One of my favorite principles of war is “economy of effort.” I used to say this as a joke, but now I appreciate it on a different level.
If you asked yourself who best exemplifies this principle, I am sure that you could come up with at least two people who live life at the most extreme edges of either constant action or extreme lethargy.
Infantry soldiers are often heard reciting “Why stand when you can sit? Why sit when you can lie down? And of course, “never lie down without getting some sleep.” But they can often get away with this, without being labelled as lazy, because for most of their working day they are moving their body. Your body is no different, and will always opt to do less if it can, in order to do what it thinks it needs to survive.
Your body is the ultimate pessimist, and has evolved to be this way through years of hard, Chuck Norris-style, evolutionary roundhouse kicks to the groin. It has learned some serious lessons the hard way and adapted to be the ultimate predator in its environment.
One of these hard lessons was famine. You didn’t always know where your next meal was coming from, or how much energy it was going to take to get those nutrients into your head. It has learned to store energy as much as possible, and to use as little energy as it needs to perform any given movement. This is its rainy day fund.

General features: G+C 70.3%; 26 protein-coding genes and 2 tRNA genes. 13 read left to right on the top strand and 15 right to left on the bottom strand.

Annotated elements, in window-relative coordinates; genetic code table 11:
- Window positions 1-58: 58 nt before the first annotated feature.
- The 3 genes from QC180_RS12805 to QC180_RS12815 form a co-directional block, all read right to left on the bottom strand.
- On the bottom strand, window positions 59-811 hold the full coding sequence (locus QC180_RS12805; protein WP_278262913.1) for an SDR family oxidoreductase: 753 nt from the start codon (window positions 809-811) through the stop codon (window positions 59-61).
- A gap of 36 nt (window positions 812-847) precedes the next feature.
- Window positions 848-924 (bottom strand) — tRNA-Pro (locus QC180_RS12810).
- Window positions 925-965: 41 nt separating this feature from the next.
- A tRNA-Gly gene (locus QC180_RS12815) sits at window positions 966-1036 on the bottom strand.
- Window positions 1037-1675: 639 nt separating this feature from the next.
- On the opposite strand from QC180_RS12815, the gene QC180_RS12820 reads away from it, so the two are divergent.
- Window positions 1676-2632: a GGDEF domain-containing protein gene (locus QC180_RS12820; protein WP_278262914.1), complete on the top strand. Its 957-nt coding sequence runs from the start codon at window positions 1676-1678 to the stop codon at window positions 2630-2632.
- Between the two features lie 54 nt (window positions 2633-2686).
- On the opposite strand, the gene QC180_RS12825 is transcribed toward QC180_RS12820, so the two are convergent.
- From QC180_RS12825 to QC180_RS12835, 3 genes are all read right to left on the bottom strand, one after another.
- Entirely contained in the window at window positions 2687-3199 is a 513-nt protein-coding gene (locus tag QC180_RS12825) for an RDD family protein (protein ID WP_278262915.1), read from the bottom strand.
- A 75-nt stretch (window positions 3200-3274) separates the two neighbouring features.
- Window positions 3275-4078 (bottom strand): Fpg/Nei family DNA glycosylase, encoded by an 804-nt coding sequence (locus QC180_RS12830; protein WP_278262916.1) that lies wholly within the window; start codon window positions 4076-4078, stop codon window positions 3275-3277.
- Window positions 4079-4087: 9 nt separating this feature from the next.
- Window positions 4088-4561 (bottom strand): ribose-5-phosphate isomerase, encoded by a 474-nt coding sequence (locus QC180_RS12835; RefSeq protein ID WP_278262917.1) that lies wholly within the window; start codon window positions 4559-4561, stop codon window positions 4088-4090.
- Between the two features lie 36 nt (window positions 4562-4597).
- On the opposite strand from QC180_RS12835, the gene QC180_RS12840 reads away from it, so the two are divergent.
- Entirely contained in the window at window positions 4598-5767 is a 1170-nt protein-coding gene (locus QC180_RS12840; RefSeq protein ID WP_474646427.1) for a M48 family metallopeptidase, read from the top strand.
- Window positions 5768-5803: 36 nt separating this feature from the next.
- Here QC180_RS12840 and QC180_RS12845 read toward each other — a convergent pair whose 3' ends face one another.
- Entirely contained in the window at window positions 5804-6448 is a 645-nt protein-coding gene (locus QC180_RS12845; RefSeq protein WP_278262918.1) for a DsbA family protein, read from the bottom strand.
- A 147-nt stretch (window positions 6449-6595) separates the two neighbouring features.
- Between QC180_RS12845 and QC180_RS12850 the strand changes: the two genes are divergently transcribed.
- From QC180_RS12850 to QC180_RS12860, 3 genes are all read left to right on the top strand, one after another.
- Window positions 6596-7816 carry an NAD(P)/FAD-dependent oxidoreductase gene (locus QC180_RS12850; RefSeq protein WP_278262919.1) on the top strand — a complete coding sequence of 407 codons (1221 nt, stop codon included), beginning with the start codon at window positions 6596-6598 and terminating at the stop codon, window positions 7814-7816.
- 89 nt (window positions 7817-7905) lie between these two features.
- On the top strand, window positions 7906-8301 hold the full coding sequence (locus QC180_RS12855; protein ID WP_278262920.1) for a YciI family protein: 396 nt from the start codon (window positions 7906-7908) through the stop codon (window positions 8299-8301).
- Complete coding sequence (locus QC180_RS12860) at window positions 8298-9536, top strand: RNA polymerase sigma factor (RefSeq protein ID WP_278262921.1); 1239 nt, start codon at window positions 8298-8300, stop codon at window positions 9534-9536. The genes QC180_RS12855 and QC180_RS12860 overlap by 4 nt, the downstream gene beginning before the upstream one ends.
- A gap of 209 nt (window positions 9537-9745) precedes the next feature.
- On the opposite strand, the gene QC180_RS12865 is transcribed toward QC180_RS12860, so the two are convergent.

It is often quoted that it takes 10,000 years for the human genome to evolve 1/10th of 1%. And the Information Age, along with our need to sit on our asses drafting emails, writing code, looking at spreadsheets, checking the swell forecast and surfing articles on “The Inertia” is such a small fraction of that 10,000 years that it’s not worth considering.
Our bodies have not, in any way, evolved to cope with the excesses of abundance that we have created for ourselves. We have achieved an “economy of effort” so remarkable that now people like me exist, who teach people how to move their body functionally again, so that they don’t hurt themselves when they try on their own. And don’t get me started on obesity.
Your body thinks that it needs to conserve energy, because tomorrow it’s going to starve. So when you sit on your ass, it downregulates the need for your legs to really do much at all. That’s a massive energy saving. When you lay on your back, that’s a huge energy saving. But there’s a cost.